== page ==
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The famous Mateus Palace
Treading the grapes in the traditional way
The end product, a cellar full of bottles.

After the Mateus Palace we rejoined the coach for a visit to a Quinto (wine estate) where we saw the Port wine production process in more detail. The road to the Quinto was quite spectacular, on the side of an incredibly steep hillside; the front of the coach pointed spectacularly into space as we negotiated the hairpin bends. Passengers who were afraid of heights were even given the opportunity to change seats with other passengers so that they could sit in the centre aisle seats and stare at the floor instead of seeing the views out of the windows.

Every evening on board there was plenty of entertainment including music, dancing, and quizzes - sometimes combining all three in one hilarious event. One evening we were visited by a group of Flamenco dancers, whose energetic enthusiasm made all us watchers feel quite exhausted,

 

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Next came a visit to the small village of Favaios where a local co-operative has set up its own winery. A long queue of vehicles of all types and sizes waited at the gates as all the local farmers were delivering their grapes to the winery, and it was fascinating to see how a quick sample of each load was taken to establish the percentage of sugar in the grapes, because it was on that basis that the price for the grapes was calculated.

 

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The roads were busy with small trucks delivering grapes to the wineries
The first step is to sample their sugar content
Modern wineries have vast stainless steel processing vats
There is no alternative to storage in wooden barrels

Also at Favaios we were shown the local bakery and also a museum of Port wine, before continuing up to the Quinto de Avessada for a magnificent lunch (and some more wine tasting). The owner of the Quinto was a real character, reminiscent of Mr Bean; at first we thought his manner was just an act, and it may originally have been so, but clearly it has now become his true character. Some previous visitors have placed a video of him on YouTube, and it is well worth watching (you will also hear the two musicians whose picture I have included below - it seemed as if they never stopped playing and it took a few days to get  their tune out of our heads)

 

Most of the other passengers returned to the ship after lunch, but it was harvest season and we had the unique opportunity to join in the activities. In company with our jovial host, the owner of the Quinto, we walked or travelled by tractor into the fields and stopped among the rows of vines. After a brief lesson in how to recognise the best grapes we were given buckets and scissors, and we then spent an hour harvesting grapes in the hot sunshine.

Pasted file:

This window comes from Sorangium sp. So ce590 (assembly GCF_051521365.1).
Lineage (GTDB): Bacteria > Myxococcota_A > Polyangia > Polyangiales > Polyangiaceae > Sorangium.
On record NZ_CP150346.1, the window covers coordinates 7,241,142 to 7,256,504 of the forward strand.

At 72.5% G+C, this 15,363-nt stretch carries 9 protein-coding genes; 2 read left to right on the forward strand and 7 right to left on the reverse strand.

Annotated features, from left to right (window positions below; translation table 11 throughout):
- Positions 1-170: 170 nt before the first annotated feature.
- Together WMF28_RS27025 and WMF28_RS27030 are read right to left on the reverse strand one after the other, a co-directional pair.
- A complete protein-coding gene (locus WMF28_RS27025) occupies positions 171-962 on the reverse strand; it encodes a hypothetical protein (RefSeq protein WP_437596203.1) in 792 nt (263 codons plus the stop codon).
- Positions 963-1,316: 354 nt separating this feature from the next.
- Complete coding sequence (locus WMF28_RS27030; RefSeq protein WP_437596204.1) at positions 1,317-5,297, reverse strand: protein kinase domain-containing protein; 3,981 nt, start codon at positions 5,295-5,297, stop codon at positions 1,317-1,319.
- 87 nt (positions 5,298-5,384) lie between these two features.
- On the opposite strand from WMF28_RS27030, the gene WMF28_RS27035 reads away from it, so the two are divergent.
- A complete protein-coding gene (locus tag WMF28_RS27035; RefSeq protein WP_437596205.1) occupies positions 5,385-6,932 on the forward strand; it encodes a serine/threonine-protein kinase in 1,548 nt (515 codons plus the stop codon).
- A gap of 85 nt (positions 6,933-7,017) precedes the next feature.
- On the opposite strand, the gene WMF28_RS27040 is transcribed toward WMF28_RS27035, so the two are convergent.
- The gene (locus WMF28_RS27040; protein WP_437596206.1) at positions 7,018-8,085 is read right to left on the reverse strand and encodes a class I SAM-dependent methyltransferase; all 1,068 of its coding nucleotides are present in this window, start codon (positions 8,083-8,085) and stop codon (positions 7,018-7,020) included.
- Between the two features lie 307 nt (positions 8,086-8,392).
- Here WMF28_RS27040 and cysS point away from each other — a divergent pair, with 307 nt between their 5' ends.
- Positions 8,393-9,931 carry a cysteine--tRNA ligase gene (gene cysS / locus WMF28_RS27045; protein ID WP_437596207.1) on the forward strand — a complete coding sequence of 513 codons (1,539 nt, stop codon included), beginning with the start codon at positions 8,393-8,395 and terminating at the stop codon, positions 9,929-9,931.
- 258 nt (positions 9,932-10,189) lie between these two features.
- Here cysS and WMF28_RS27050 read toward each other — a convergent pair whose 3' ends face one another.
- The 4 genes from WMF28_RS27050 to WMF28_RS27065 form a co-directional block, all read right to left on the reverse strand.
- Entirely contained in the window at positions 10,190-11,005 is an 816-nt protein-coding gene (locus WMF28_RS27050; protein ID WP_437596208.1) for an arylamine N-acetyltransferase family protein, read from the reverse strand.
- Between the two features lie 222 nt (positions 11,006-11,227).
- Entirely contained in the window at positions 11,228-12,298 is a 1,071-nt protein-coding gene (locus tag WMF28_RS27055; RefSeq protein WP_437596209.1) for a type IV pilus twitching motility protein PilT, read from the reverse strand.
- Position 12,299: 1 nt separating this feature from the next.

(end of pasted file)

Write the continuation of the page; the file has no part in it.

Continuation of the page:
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The vineyards at Quinto de Avessada
These two musicians accompanied us everywhere
Lunch was served from a traditional cast-iron pot
Some of us walked to the vineyard
Others had a lift from the tractor
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Down among the grapevines
The owner teaches us how to harvest the best grapes
Debbie seems to be enjoying the work
After half an hour we have filled our first bucket
The owner seemed pleased with our efforts

After picking several buckets of grapes we returned to their barn for some real fun, treading the grapes. A dozen of us either donned shorts or rolled up our trouser-legs and stepped into the vast vat to spend a hilarious half-hour dancing together among the grapes. Finally our efforts were rewarded by several delicious glasses of wine before we returned to the coach for the journey back to the ship, ready to continue to the head of the river and a couple of interesting excursions ...

 

ETreading the Grapes

It's fun treading the grapes

 

 

  Part 1: Lisbon and Porto View Slideshow (Windows only) Part 3: A couple of excursions  
Go to Allan's Page Our Home Page Holidays Home Page British Canals Page Go to Deb's Page

 

 

All pictures on this site are © Allan Jones unless otherwise stated